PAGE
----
Taylor Baldwin’s work, motherfucker/redeemer, evokes complicated material histories where nothing is innocent. In the past his sculptures’ encyclopedic material lists have led him to publish booklets to allow for the elaborate backstory of how he researched, collected, bartered, stole, or found the materials. motherfucker/redeemer features two chainsaws, an actual McCulloch 3-25 overgrown with handmade cacti and a one-to-one replica made from corrugated cardboard. As the first one-person chainsaw, the 3-25 symbolizes American autonomy while suggesting bleaker narratives of deforestation and waste. In the sculpture, the real saw (a substrate for desert plants) is counter-balanced against a rough-hewn log, which in turn crushes the 3-25’s replica (oozing wood glue). Beneath, encased in concrete, Baldwin has compressed all of the sculpture’s scraps and leftovers into what looks like a geological cross-section—the “soil” for the sculpture, but also a monumental tomb.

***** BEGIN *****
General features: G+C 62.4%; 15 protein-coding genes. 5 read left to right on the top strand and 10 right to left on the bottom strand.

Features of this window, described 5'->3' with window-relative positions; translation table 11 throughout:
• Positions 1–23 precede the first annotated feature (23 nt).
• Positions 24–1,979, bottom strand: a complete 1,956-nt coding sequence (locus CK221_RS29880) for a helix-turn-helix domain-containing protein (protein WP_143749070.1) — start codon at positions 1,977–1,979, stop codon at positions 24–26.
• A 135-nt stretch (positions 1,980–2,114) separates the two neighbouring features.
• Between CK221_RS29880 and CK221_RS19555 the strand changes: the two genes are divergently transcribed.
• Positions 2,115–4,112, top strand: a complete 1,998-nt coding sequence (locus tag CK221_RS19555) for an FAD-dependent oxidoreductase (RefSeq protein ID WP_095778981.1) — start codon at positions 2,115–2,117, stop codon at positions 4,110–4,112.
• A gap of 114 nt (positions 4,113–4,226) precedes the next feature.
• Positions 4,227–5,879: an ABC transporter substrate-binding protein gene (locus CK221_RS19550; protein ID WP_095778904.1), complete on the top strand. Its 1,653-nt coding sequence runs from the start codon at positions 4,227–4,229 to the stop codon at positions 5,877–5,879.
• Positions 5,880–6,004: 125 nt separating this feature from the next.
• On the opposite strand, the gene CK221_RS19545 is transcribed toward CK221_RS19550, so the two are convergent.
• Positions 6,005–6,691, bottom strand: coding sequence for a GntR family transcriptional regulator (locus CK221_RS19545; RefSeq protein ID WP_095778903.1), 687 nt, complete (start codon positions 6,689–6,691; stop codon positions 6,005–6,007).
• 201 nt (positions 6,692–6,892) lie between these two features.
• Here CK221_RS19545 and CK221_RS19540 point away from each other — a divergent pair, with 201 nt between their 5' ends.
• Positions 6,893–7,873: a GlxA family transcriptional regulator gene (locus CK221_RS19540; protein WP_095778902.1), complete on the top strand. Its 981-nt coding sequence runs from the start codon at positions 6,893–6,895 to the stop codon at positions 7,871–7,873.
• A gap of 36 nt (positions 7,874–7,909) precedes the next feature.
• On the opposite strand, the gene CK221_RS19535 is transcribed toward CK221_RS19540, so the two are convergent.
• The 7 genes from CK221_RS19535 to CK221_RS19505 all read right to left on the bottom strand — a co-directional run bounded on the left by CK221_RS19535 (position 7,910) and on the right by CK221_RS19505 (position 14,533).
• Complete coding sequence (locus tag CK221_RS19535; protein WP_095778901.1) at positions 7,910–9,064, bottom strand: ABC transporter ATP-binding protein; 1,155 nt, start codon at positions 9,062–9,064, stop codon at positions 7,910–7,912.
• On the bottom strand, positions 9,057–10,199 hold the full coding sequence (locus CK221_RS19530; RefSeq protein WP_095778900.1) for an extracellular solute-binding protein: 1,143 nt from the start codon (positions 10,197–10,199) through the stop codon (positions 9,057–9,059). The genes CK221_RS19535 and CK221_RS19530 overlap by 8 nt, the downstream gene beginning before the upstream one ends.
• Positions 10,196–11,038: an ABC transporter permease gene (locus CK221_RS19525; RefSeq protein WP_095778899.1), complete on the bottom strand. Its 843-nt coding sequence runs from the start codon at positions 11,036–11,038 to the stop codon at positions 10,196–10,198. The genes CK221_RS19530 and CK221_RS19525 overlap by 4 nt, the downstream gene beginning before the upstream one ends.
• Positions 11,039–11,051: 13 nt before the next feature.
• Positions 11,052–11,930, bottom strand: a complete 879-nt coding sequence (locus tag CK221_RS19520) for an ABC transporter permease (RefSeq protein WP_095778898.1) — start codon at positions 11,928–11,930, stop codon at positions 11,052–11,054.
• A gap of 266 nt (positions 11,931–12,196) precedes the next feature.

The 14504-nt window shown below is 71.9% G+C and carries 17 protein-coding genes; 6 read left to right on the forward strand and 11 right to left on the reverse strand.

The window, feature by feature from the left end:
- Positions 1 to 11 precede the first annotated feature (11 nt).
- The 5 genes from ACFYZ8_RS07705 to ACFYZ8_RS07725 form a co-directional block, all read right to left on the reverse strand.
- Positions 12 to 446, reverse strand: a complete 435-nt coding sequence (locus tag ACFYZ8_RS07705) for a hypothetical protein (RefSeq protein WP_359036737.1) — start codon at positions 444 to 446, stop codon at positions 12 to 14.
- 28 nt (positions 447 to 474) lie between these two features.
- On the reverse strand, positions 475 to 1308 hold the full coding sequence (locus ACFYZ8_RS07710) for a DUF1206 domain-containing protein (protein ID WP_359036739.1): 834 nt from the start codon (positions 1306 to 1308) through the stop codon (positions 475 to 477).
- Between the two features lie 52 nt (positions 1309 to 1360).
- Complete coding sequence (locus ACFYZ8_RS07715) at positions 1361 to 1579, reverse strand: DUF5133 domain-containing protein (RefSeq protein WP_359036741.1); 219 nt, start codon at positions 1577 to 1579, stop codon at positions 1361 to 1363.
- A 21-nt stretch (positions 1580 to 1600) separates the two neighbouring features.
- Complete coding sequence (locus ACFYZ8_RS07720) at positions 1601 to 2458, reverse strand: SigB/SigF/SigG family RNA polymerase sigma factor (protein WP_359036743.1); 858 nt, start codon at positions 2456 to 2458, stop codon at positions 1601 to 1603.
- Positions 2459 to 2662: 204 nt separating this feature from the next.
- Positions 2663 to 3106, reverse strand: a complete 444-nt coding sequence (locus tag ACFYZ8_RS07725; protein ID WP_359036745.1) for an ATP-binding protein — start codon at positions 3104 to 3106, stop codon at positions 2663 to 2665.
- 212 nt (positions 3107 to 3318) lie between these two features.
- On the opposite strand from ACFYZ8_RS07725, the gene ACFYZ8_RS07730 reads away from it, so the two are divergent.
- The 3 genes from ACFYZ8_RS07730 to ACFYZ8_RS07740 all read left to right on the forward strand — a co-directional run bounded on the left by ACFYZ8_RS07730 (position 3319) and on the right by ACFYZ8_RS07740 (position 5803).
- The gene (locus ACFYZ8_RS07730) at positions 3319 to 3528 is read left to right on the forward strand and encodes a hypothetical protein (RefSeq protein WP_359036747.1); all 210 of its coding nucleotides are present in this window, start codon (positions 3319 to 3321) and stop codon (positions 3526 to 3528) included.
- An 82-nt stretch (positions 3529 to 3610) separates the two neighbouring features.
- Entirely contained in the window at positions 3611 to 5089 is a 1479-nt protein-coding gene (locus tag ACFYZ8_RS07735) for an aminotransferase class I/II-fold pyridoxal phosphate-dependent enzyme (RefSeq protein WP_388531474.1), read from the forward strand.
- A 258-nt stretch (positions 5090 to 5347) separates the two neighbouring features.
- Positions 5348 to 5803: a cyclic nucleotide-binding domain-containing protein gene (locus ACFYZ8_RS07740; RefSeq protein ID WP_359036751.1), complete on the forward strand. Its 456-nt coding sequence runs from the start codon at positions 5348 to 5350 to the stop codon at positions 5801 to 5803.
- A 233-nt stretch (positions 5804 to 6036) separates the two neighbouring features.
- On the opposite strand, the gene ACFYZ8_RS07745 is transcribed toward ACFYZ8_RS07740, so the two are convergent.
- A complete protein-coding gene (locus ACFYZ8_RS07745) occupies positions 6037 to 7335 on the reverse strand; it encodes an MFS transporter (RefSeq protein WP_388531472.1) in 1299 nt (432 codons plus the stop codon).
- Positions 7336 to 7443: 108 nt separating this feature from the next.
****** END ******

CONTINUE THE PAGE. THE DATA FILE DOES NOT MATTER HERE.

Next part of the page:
Sangram Majumdar has a dollhouse. He has plants cut from paper. The dollhouse, half disassembled and put back together haphazardly, acts as his stage; the paper cut-outs are his set-pieces. The oil paintings he makes from this set are both perceptually vivid and slippery to name. A form will evoke or resemble without being or without being exclusively. In Starburst, leaf forms spiral from a central hub while looking like a pattern on a textile. In the painting’s negative spaces, Majumdar creates an expansive atmosphere where neon lights wink on and off (evoking the way light moves along my car’s window at night). By hinting that the sources for his paintings are constructions, he performs the making of the painting: this flat plane torques back from the surface of the painting where it applies pressure on another color-shape. In doing so that second form opens up into that urban sky, alight with fireworks.